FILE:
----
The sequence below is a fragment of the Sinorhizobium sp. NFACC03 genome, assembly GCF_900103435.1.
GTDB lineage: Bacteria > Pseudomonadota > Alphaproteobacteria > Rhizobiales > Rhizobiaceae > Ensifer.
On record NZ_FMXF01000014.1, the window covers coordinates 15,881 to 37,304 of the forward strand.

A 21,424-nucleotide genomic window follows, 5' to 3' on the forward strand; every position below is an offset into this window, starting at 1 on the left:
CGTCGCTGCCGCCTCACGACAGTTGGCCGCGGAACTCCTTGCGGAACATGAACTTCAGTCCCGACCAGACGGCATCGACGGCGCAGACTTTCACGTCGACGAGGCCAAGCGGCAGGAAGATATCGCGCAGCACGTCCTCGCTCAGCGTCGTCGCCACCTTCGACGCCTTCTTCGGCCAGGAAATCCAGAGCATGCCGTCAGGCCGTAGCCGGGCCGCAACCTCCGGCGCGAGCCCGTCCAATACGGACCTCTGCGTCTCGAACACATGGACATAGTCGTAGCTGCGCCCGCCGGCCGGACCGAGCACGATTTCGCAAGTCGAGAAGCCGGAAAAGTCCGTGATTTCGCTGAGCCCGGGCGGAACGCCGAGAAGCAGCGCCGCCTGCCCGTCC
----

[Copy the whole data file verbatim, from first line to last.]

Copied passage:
The sequence below is a fragment of the Sinorhizobium sp. NFACC03 genome, assembly GCF_900103435.1.
GTDB lineage: Bacteria > Pseudomonadota > Alphaproteobacteria > Rhizobiales > Rhizobiaceae > Ensifer.
On record NZ_FMXF01000014.1, the window covers coordinates 15,881 to 37,304 of the forward strand.

A 21,424-nucleotide genomic window follows, 5' to 3' on the forward strand; every position below is an offset into this window, starting at 1 on the left:
CGTCGCTGCCGCCTCACGACAGTTGGCCGCGGAACTCCTTGCGGAACATGAACTTCAGTCCCGACCAGACGGCATCGACGGCGCAGACTTTCACGTCGACGAGGCCAAGCGGCAGGAAGATATCGCGCAGCACGTCCTCGCTCAGCGTCGTCGCCACCTTCGACGCCTTCTTCGGCCAGGAAATCCAGAGCATGCCGTCAGGCCGTAGCCGGGCCGCAACCTCCGGCGCGAGCCCGTCCAATACGGACCTCTGCGTCTCGAACACATGGACATAGTCGTAGCTGCGCCCGCCGGCCGGACCGAGCACGATTTCGCAAGTCGAGAAGCCGGAAAAGTCCGTGATTTCGCTGAGCCCGGGCGGAACGCCGAGAAGCAGCGCCGCCTGCCCGTCC